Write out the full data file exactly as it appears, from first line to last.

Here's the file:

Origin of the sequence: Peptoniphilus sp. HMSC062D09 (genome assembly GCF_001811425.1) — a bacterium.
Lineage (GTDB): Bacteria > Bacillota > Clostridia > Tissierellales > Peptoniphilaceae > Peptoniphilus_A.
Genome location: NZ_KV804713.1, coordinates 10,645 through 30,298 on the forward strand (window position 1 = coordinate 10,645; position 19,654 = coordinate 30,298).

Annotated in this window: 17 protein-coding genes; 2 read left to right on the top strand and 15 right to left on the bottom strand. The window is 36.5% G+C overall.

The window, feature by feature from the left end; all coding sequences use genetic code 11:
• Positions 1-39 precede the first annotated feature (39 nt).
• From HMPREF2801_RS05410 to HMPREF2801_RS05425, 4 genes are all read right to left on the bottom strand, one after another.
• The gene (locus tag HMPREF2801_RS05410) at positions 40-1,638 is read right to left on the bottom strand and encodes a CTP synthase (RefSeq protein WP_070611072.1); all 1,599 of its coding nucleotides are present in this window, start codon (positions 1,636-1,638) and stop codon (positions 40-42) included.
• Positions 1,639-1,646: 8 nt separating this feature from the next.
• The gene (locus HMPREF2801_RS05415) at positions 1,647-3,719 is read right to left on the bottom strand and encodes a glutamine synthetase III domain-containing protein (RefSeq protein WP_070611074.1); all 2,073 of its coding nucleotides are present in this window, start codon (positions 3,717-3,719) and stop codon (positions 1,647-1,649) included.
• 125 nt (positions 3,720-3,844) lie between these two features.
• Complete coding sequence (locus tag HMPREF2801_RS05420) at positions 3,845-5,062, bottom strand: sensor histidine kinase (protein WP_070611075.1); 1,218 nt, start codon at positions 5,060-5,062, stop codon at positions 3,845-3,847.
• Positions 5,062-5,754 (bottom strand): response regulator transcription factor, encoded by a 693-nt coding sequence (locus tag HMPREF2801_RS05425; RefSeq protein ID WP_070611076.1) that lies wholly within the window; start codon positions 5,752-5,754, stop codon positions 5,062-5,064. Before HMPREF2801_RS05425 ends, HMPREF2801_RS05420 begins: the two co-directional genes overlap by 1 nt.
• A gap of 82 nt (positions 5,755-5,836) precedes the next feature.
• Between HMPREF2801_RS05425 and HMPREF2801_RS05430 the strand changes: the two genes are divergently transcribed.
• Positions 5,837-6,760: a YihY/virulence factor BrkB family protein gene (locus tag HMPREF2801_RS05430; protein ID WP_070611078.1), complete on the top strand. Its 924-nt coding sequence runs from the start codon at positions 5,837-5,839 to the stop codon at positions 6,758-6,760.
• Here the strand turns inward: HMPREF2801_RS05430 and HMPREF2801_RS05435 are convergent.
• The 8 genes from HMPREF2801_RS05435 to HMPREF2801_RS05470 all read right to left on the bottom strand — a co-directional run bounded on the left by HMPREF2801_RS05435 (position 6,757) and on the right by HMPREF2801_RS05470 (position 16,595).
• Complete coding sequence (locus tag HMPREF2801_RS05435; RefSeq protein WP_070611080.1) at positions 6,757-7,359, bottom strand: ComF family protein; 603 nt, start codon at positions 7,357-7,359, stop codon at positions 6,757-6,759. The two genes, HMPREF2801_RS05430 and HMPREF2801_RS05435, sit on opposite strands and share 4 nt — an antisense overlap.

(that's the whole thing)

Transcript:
Origin of the sequence: Peptoniphilus sp. HMSC062D09 (genome assembly GCF_001811425.1) — a bacterium.
Lineage (GTDB): Bacteria > Bacillota > Clostridia > Tissierellales > Peptoniphilaceae > Peptoniphilus_A.
Genome location: NZ_KV804713.1, coordinates 10,645 through 30,298 on the forward strand (window position 1 = coordinate 10,645; position 19,654 = coordinate 30,298).

Annotated in this window: 17 protein-coding genes; 2 read left to right on the top strand and 15 right to left on the bottom strand. The window is 36.5% G+C overall.

The window, feature by feature from the left end; all coding sequences use genetic code 11:
• Positions 1-39 precede the first annotated feature (39 nt).
• From HMPREF2801_RS05410 to HMPREF2801_RS05425, 4 genes are all read right to left on the bottom strand, one after another.
• The gene (locus tag HMPREF2801_RS05410) at positions 40-1,638 is read right to left on the bottom strand and encodes a CTP synthase (RefSeq protein WP_070611072.1); all 1,599 of its coding nucleotides are present in this window, start codon (positions 1,636-1,638) and stop codon (positions 40-42) included.
• Positions 1,639-1,646: 8 nt separating this feature from the next.
• The gene (locus HMPREF2801_RS05415) at positions 1,647-3,719 is read right to left on the bottom strand and encodes a glutamine synthetase III domain-containing protein (RefSeq protein WP_070611074.1); all 2,073 of its coding nucleotides are present in this window, start codon (positions 3,717-3,719) and stop codon (positions 1,647-1,649) included.
• 125 nt (positions 3,720-3,844) lie between these two features.
• Complete coding sequence (locus tag HMPREF2801_RS05420) at positions 3,845-5,062, bottom strand: sensor histidine kinase (protein WP_070611075.1); 1,218 nt, start codon at positions 5,060-5,062, stop codon at positions 3,845-3,847.
• Positions 5,062-5,754 (bottom strand): response regulator transcription factor, encoded by a 693-nt coding sequence (locus tag HMPREF2801_RS05425; RefSeq protein ID WP_070611076.1) that lies wholly within the window; start codon positions 5,752-5,754, stop codon positions 5,062-5,064. Before HMPREF2801_RS05425 ends, HMPREF2801_RS05420 begins: the two co-directional genes overlap by 1 nt.
• A gap of 82 nt (positions 5,755-5,836) precedes the next feature.
• Between HMPREF2801_RS05425 and HMPREF2801_RS05430 the strand changes: the two genes are divergently transcribed.
• Positions 5,837-6,760: a YihY/virulence factor BrkB family protein gene (locus tag HMPREF2801_RS05430; protein ID WP_070611078.1), complete on the top strand. Its 924-nt coding sequence runs from the start codon at positions 5,837-5,839 to the stop codon at positions 6,758-6,760.
• Here the strand turns inward: HMPREF2801_RS05430 and HMPREF2801_RS05435 are convergent.
• The 8 genes from HMPREF2801_RS05435 to HMPREF2801_RS05470 all read right to left on the bottom strand — a co-directional run bounded on the left by HMPREF2801_RS05435 (position 6,757) and on the right by HMPREF2801_RS05470 (position 16,595).
• Complete coding sequence (locus tag HMPREF2801_RS05435; RefSeq protein WP_070611080.1) at positions 6,757-7,359, bottom strand: ComF family protein; 603 nt, start codon at positions 7,357-7,359, stop codon at positions 6,757-6,759. The two genes, HMPREF2801_RS05430 and HMPREF2801_RS05435, sit on opposite strands and share 4 nt — an antisense overlap.